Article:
Issue Date: 12 February 2019

Isle of Man Post Office is pleased to present this issue of ten stamps to showcase the diversity of wildlife to be found, by the patient and observant, in the small but richly-varied landscape of the Isle of Man.

The striking Stonechat bird which forms our EU stamp value from this collection is our contribution to the EUROPA group of stamp nations ‘Birds’ themed collaborative project for 2019. To celebrate, we are excited to be part of PostEurop’s “Europa Stamps Bird Project 2019” which connects a sound file to our 2019 Europa stamp. The result is a smart and fun addition to this wonderful stamp issue which will add to your stamp viewing experience.

Laura McCoy, Curator of Natural History, Manx National Heritage writes…

The landscape of the Isle of Man has changed since it separated from the UK around 8,500 years ago. Surrounded by the Irish Sea, the Island is influenced by all its nearest neighbours, and yet is unique in its composition of wildlife, making it something to be treasured and protected. Islands can be hugely important in terms of supporting rare species and serve as refuges, but their sensitivity to environmental impacts increases the smaller they are. The continued presence of rarities like hen harriers, lesser-mottled grasshoppers and the greater butterfly orchid is by no means guaranteed and government agencies and wildlife groups manage and monitor the Manx countryside to support them.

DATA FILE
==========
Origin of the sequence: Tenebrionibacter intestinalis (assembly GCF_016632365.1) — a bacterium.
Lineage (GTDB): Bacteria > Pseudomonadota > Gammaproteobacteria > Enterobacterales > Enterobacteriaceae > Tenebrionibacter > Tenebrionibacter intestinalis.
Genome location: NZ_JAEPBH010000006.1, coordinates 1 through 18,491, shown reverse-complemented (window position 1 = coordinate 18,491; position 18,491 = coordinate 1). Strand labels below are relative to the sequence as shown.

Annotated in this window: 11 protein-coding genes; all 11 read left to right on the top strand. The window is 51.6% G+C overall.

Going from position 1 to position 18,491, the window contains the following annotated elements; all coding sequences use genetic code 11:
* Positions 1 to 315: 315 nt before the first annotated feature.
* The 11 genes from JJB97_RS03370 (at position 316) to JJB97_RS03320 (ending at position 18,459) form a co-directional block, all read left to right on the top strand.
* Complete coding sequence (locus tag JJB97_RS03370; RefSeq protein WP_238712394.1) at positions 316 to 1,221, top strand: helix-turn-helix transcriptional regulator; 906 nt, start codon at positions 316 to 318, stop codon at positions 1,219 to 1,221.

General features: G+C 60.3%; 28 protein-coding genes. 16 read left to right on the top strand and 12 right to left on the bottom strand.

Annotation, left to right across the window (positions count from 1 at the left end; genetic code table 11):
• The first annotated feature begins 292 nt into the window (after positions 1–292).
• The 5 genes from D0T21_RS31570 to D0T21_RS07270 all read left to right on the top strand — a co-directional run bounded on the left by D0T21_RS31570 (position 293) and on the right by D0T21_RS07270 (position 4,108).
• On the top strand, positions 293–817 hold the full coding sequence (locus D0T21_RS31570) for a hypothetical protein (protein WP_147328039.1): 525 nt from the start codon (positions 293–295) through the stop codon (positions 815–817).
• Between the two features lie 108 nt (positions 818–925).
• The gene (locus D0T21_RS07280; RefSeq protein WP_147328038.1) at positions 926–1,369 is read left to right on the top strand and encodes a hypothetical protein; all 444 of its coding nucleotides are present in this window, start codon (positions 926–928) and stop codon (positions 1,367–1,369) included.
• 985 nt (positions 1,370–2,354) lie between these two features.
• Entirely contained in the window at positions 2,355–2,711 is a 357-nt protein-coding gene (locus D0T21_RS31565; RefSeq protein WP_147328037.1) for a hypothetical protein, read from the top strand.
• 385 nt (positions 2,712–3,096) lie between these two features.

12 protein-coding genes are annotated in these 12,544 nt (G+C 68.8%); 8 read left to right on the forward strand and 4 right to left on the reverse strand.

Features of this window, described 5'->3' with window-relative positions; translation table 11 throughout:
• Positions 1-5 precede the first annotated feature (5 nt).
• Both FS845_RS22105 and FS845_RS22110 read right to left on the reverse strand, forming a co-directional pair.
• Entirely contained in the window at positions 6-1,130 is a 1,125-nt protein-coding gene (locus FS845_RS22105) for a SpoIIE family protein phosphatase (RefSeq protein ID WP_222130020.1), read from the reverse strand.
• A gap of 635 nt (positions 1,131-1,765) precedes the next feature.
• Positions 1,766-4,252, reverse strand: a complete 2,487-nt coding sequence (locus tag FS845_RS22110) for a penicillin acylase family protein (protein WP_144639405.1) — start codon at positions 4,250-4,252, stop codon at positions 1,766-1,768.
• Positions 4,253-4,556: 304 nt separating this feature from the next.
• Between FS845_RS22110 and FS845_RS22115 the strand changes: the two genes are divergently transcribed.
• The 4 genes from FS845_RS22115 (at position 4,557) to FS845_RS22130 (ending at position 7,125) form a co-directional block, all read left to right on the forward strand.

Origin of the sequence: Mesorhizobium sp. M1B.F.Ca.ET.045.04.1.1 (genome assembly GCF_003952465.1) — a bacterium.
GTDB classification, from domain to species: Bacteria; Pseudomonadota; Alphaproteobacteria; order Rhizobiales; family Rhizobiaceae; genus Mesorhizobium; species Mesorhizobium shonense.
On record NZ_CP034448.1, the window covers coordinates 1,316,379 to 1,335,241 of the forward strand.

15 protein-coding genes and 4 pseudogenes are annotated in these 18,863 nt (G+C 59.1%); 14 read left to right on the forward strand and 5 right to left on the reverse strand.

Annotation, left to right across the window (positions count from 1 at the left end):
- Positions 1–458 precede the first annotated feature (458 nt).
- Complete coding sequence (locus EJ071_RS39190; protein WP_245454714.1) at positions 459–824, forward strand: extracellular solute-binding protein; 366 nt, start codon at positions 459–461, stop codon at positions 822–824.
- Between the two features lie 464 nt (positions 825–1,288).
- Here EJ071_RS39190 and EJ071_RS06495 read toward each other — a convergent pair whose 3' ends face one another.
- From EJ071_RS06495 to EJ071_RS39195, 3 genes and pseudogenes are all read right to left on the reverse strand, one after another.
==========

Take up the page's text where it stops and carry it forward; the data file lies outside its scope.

Alien species, such as wallabies and harlequin ladybirds, compete with indigenous wildlife, impacting biodiversity and food chains. We are seeing more attention being given to curbing the spread of Japanese knotweed and Himalayan balsam and hope to have these tenacious plants eradicated in the coming years. We are also lucky enough to have a population of honey bees that, unlike many places in the world, have so far avoided being infected by invasive varroa mites because of the continued vigilance of the bee-keeping community.

Numerous areas are managed for wildlife on the Island, such as the Ayres, Cooildarry and Ballaugh Curragh, plus over ten percent of our territorial waters are marine nature reserves. There are many instances where the local community can help keep our Island a beautiful place to live and work, such as not disturbing ground-nesting birds, picking up dog waste, buying local produce and not dropping litter; we have already seen the huge impact that beach-cleans can have and the work does not stop there; helping experts monitor local wildlife at coordinated events can also feed into long term scientific studies.


Based on information supplied by the Isle of Man post office, Douglas, Isle of Man.

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